settlor) over which the owner retains control during his or her 
lifetime. Upon the owner's death, the trust generally becomes 
irrevocable. A living trust is an increasingly popular estate planning 
tool. Like a POD account, a deposit account held in connection with a 
living trust account at an FDIC-insured institution is insured under 
the FDIC's coverage rules for revocable trust accounts.
    The FDIC's rules provide that all revocable trust accounts (both 
POD accounts and living trust accounts) are insured up to $100,000 per 
``qualifying beneficiary'' designated by the owner of the account.\1\ 
If there are multiple owners of a revocable trust account, coverage is 
available separately for each owner, per qualifying beneficiary as to 
each owner. Qualifying beneficiaries are defined as the owner's spouse, 
children, grandchildren, parents and siblings.\2\
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    \1\ 12 CFR 330.10.
    \2\ Id. at 330.10(a).
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    The per-qualifying beneficiary coverage available on revocable 
trust accounts is separate from the insurance coverage afforded to 
depositors in

[[Page 56707]]

connection with other accounts they own in other ownership capacities 
at the same insured institution. That means, for example, if an 
individual has at the same insured depository institution a single-
ownership account with a balance of $100,000 and a POD account (naming 
at least one qualifying beneficiary) with a balance of $100,000, both 
accounts would be insured separately for a combined coverage amount of 
$200,000.
    Under our current rules, separate, per-beneficiary insurance 
coverage is available for revocable trust accounts only if the account 
satisfies certain requirements. First, the title of the account must 
include a term such as POD or ITF or family trust (or similar 
expression or acronym), evidencing an intent that the funds shall 
belong to the designated beneficiaries upon the owner's death. Second, 
as explained above, each beneficiary must be a qualifying beneficiary. 
And third, for POD accounts, the beneficiaries must be specifically 
named in the deposit account records of the depository institution. 
Under the current rules, the beneficiaries of a living trust need not 
be indicated in the institution's records.\3\
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    \3\ Id. at 330.10(a) & (b).
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    If a revocable trust account owner names one or more non-qualifying 
beneficiaries in the account (or trust), the funds corresponding to 
those non-qualifying beneficiaries are considered the single-ownership 
funds of the depositor and insured under that category of coverage. For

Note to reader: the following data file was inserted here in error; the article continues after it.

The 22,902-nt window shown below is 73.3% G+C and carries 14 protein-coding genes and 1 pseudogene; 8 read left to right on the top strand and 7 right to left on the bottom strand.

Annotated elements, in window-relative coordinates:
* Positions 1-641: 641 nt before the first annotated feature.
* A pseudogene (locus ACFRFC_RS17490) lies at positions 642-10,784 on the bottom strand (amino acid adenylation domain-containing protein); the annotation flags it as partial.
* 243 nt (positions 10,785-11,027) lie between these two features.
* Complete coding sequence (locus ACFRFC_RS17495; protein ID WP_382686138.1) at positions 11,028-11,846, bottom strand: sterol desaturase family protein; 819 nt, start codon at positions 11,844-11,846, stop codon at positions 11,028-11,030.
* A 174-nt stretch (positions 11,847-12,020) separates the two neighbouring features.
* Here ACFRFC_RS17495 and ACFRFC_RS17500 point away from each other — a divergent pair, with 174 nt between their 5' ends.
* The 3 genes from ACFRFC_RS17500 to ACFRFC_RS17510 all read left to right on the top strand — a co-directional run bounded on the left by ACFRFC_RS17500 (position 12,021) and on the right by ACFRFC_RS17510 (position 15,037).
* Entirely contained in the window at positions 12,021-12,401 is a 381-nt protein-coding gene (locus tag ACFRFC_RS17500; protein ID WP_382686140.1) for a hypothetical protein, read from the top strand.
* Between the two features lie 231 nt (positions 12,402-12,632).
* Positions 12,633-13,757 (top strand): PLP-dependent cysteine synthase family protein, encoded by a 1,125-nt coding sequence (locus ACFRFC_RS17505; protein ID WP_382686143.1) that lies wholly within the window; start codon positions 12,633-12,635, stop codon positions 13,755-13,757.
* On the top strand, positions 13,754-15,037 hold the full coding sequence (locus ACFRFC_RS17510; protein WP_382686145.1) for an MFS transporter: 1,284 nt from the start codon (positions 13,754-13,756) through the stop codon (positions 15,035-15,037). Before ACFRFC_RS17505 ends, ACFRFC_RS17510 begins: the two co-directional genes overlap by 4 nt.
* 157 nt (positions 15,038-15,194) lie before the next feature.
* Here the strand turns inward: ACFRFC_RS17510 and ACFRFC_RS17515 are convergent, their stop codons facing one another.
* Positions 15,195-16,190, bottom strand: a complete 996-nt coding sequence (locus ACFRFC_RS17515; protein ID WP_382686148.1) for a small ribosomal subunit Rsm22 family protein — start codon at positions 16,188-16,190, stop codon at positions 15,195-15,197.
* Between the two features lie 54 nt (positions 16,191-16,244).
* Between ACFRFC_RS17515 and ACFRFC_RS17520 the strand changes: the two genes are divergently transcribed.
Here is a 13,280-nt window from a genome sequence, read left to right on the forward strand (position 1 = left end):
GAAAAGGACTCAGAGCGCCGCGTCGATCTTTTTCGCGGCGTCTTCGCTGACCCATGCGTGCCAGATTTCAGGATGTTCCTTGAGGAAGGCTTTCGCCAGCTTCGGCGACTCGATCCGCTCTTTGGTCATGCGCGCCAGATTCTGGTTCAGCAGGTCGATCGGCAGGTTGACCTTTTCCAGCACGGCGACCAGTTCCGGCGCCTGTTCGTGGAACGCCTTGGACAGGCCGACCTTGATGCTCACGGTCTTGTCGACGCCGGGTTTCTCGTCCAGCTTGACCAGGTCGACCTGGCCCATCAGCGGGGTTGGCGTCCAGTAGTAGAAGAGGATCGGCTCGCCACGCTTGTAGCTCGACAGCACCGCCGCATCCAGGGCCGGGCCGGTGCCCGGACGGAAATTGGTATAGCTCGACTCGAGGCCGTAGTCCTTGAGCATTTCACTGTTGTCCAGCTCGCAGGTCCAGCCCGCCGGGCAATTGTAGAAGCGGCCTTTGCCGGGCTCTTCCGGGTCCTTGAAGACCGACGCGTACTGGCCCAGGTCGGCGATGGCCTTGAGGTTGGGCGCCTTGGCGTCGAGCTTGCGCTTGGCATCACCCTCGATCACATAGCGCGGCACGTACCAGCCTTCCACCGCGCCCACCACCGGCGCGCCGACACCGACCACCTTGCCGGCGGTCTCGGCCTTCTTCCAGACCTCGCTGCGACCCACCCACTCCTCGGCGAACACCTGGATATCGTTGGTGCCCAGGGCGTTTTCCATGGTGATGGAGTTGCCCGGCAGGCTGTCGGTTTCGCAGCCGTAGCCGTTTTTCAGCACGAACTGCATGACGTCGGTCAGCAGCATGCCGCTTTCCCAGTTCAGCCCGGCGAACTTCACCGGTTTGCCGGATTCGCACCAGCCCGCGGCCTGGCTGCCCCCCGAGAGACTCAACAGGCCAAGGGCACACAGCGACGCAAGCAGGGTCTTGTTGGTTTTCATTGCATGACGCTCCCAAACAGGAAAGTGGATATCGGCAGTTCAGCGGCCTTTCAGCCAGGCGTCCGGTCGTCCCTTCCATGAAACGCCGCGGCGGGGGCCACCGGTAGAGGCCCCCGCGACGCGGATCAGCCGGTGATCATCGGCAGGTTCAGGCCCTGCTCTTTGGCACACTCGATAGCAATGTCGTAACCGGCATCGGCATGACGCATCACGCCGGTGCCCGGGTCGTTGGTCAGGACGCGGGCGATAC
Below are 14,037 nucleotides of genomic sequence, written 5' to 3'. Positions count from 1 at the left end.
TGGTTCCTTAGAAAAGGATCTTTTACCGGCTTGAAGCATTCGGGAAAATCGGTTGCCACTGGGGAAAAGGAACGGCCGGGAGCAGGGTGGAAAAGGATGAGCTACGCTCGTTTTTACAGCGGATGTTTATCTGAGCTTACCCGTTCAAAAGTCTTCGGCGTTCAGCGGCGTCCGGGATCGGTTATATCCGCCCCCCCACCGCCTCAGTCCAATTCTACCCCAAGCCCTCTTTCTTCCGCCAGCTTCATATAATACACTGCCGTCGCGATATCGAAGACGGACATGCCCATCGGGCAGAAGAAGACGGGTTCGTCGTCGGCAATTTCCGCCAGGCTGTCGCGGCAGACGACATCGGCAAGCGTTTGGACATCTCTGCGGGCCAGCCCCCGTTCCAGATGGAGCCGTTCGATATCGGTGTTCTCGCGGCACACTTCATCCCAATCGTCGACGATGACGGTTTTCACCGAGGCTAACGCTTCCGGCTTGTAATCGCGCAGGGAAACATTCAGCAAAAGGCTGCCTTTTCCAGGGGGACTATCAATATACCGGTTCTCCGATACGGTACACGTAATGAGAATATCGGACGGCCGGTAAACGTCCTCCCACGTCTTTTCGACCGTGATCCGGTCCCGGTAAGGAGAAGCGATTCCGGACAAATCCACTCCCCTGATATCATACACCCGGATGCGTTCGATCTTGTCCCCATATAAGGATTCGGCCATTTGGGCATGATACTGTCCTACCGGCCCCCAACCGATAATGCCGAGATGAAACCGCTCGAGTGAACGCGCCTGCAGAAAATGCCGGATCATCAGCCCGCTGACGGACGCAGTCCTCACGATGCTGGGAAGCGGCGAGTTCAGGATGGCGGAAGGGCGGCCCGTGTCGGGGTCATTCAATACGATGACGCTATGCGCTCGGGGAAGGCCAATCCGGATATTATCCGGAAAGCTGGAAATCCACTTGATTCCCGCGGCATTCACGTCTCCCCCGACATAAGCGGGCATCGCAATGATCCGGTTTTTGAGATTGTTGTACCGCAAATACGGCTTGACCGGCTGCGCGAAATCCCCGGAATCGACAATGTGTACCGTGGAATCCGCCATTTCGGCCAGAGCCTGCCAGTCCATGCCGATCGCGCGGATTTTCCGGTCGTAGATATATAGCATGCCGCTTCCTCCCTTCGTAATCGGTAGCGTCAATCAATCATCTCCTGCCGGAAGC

example, assume a depositor owns a POD account (and no other accounts 
at the same institution) naming his spouse and a friend as 
beneficiaries. The account has a balance of $200,000. The coverage 
would be $100,000 under the revocable trust coverage rules because he 
has named one qualifying beneficiary, and $100,000 would be insured 
under the single-ownership coverage rules because the funds 
attributable to the non-qualifying beneficiary (the friend) would be 
considered the owner's single-ownership funds and thus insured under 
that category of ownership. If the account owner in this example also 
has a single-ownership account with a balance of, say, $50,000, then 
the $100,000 (attributable to the non-qualifying beneficiary) from his 
POD account would be added to the funds held in the single-ownership 
account and be insured to a limit of $100,000. Thus, $50,000 would be 
uninsured.
    As explained above, both POD accounts and living trust accounts are 
types of revocable trust accounts insured under the revocable trust 
account category in the FDIC's coverage rules. Consequently, all funds 
that a depositor holds in both living trust accounts and POD accounts 
naming the same beneficiaries are aggregated for insurance purposes and 
insured to the applicable coverage limits. For example, assume a 
depositor has a living trust account for $200,000 in connection with a 
living trust naming his children, A and B. If the depositor also has a 
$200,000 POD account naming A and B, the combined coverage on the two 
accounts would be $200,000--not $200,000 per account.

Prior Guidance on and Revisions to the Revocable Trust Account Coverage 
Rules

    Prior to the late 1980s, when living trusts began to emerge, the 
coverage rules for revocable trust accounts were easy to understand and 
apply. Revocable trusts were almost exclusively in the form of POD 
accounts, and the coverage was determined based on the number of 
qualifying beneficiaries named on the signature card used to establish 
the account. In fact, the opening of the POD account (solely through 
the completion of the signature card) resulted in the formation of the 
trust.
    In 1994, as living trusts became increasingly popular, the FDIC 
published guidelines on the insurance coverage of living trust 
accounts.\4\ The guidelines addressed how the FDIC would insure living 
trust accounts amid the complicating factor that many living trusts 
contained clauses tying a beneficiary's entitlement to the trust assets 
to the satisfaction of specified conditions, known as defeating 
contingencies. Despite the issuance of these guidelines, bankers and 
depositors continued to be confused and uncertain about the insurance 
coverage of living trust accounts. This confusion and uncertainty was 
understandable, given the complex legal theory and analysis needed to